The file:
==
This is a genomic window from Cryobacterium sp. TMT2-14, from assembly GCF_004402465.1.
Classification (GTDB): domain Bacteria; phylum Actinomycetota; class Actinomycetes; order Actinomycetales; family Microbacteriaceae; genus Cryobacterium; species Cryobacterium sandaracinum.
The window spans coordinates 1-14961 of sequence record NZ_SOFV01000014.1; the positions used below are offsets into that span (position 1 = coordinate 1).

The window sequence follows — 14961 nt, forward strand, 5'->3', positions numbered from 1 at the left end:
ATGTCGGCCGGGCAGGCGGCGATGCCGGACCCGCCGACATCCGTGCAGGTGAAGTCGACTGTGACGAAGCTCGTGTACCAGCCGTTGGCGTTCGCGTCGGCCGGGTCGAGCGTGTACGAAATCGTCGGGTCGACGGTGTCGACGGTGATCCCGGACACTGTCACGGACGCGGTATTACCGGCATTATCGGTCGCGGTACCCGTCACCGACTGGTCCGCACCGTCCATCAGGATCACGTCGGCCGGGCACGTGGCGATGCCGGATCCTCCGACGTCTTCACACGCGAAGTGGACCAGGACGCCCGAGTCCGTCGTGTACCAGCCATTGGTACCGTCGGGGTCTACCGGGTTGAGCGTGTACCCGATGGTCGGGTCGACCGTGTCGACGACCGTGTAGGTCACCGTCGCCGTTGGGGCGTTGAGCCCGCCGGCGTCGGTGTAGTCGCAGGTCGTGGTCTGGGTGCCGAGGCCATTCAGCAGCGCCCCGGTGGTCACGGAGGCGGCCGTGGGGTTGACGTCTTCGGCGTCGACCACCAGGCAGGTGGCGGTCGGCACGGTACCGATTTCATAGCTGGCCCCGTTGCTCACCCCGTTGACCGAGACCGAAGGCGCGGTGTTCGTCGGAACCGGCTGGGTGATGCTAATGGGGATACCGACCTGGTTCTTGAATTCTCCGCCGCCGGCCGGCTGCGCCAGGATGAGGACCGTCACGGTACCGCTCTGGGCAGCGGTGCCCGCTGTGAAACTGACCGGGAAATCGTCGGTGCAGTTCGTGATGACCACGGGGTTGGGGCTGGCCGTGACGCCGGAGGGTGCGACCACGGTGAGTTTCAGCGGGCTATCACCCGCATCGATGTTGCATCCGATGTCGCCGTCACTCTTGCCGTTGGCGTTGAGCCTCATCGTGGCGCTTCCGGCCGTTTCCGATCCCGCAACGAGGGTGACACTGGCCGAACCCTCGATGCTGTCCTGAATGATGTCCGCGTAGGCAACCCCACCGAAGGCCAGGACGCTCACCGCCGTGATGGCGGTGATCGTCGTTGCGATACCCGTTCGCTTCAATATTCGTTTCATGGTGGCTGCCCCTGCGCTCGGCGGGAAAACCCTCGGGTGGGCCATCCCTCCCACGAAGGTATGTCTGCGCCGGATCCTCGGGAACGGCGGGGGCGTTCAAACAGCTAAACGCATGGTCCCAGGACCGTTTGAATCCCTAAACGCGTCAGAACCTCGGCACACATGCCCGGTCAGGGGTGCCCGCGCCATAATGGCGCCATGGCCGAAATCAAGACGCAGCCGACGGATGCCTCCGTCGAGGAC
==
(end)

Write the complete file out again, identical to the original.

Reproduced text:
This is a genomic window from Cryobacterium sp. TMT2-14, from assembly GCF_004402465.1.
Classification (GTDB): domain Bacteria; phylum Actinomycetota; class Actinomycetes; order Actinomycetales; family Microbacteriaceae; genus Cryobacterium; species Cryobacterium sandaracinum.
The window spans coordinates 1-14961 of sequence record NZ_SOFV01000014.1; the positions used below are offsets into that span (position 1 = coordinate 1).

The window sequence follows — 14961 nt, forward strand, 5'->3', positions numbered from 1 at the left end:
ATGTCGGCCGGGCAGGCGGCGATGCCGGACCCGCCGACATCCGTGCAGGTGAAGTCGACTGTGACGAAGCTCGTGTACCAGCCGTTGGCGTTCGCGTCGGCCGGGTCGAGCGTGTACGAAATCGTCGGGTCGACGGTGTCGACGGTGATCCCGGACACTGTCACGGACGCGGTATTACCGGCATTATCGGTCGCGGTACCCGTCACCGACTGGTCCGCACCGTCCATCAGGATCACGTCGGCCGGGCACGTGGCGATGCCGGATCCTCCGACGTCTTCACACGCGAAGTGGACCAGGACGCCCGAGTCCGTCGTGTACCAGCCATTGGTACCGTCGGGGTCTACCGGGTTGAGCGTGTACCCGATGGTCGGGTCGACCGTGTCGACGACCGTGTAGGTCACCGTCGCCGTTGGGGCGTTGAGCCCGCCGGCGTCGGTGTAGTCGCAGGTCGTGGTCTGGGTGCCGAGGCCATTCAGCAGCGCCCCGGTGGTCACGGAGGCGGCCGTGGGGTTGACGTCTTCGGCGTCGACCACCAGGCAGGTGGCGGTCGGCACGGTACCGATTTCATAGCTGGCCCCGTTGCTCACCCCGTTGACCGAGACCGAAGGCGCGGTGTTCGTCGGAACCGGCTGGGTGATGCTAATGGGGATACCGACCTGGTTCTTGAATTCTCCGCCGCCGGCCGGCTGCGCCAGGATGAGGACCGTCACGGTACCGCTCTGGGCAGCGGTGCCCGCTGTGAAACTGACCGGGAAATCGTCGGTGCAGTTCGTGATGACCACGGGGTTGGGGCTGGCCGTGACGCCGGAGGGTGCGACCACGGTGAGTTTCAGCGGGCTATCACCCGCATCGATGTTGCATCCGATGTCGCCGTCACTCTTGCCGTTGGCGTTGAGCCTCATCGTGGCGCTTCCGGCCGTTTCCGATCCCGCAACGAGGGTGACACTGGCCGAACCCTCGATGCTGTCCTGAATGATGTCCGCGTAGGCAACCCCACCGAAGGCCAGGACGCTCACCGCCGTGATGGCGGTGATCGTCGTTGCGATACCCGTTCGCTTCAATATTCGTTTCATGGTGGCTGCCCCTGCGCTCGGCGGGAAAACCCTCGGGTGGGCCATCCCTCCCACGAAGGTATGTCTGCGCCGGATCCTCGGGAACGGCGGGGGCGTTCAAACAGCTAAACGCATGGTCCCAGGACCGTTTGAATCCCTAAACGCGTCAGAACCTCGGCACACATGCCCGGTCAGGGGTGCCCGCGCCATAATGGCGCCATGGCCGAAATCAAGACGCAGCCGACGGATGCCTCCGTCGAGGAC